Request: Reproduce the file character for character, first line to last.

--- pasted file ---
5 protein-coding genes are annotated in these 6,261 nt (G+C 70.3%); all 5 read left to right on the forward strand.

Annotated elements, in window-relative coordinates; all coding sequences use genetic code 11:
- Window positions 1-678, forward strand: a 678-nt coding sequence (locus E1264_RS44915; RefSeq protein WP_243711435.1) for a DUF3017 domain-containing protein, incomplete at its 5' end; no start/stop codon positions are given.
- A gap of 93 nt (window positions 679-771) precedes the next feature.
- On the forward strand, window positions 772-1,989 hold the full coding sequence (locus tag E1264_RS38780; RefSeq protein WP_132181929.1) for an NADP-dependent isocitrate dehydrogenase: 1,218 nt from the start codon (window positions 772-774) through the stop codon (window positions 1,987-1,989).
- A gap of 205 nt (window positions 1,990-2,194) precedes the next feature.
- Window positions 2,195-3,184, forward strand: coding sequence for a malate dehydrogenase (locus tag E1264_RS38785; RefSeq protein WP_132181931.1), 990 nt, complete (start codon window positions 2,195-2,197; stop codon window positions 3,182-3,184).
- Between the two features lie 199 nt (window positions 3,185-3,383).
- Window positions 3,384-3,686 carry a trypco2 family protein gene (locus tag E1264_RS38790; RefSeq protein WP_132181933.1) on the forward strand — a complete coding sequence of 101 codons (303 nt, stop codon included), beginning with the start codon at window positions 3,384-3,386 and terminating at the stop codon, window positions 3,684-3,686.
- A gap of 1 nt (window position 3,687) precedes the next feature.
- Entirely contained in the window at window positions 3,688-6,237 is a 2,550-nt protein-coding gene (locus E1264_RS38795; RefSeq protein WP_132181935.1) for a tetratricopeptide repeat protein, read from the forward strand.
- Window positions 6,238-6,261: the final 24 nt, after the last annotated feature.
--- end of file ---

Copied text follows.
5 protein-coding genes are annotated in these 6,261 nt (G+C 70.3%); all 5 read left to right on the forward strand.

Annotated elements, in window-relative coordinates; all coding sequences use genetic code 11:
- Window positions 1-678, forward strand: a 678-nt coding sequence (locus E1264_RS44915; RefSeq protein WP_243711435.1) for a DUF3017 domain-containing protein, incomplete at its 5' end; no start/stop codon positions are given.
- A gap of 93 nt (window positions 679-771) precedes the next feature.
- On the forward strand, window positions 772-1,989 hold the full coding sequence (locus tag E1264_RS38780; RefSeq protein WP_132181929.1) for an NADP-dependent isocitrate dehydrogenase: 1,218 nt from the start codon (window positions 772-774) through the stop codon (window positions 1,987-1,989).
- A gap of 205 nt (window positions 1,990-2,194) precedes the next feature.
- Window positions 2,195-3,184, forward strand: coding sequence for a malate dehydrogenase (locus tag E1264_RS38785; RefSeq protein WP_132181931.1), 990 nt, complete (start codon window positions 2,195-2,197; stop codon window positions 3,182-3,184).
- Between the two features lie 199 nt (window positions 3,185-3,383).
- Window positions 3,384-3,686 carry a trypco2 family protein gene (locus tag E1264_RS38790; RefSeq protein WP_132181933.1) on the forward strand — a complete coding sequence of 101 codons (303 nt, stop codon included), beginning with the start codon at window positions 3,384-3,386 and terminating at the stop codon, window positions 3,684-3,686.
- A gap of 1 nt (window position 3,687) precedes the next feature.
- Entirely contained in the window at window positions 3,688-6,237 is a 2,550-nt protein-coding gene (locus E1264_RS38795; RefSeq protein WP_132181935.1) for a tetratricopeptide repeat protein, read from the forward strand.
- Window positions 6,238-6,261: the final 24 nt, after the last annotated feature.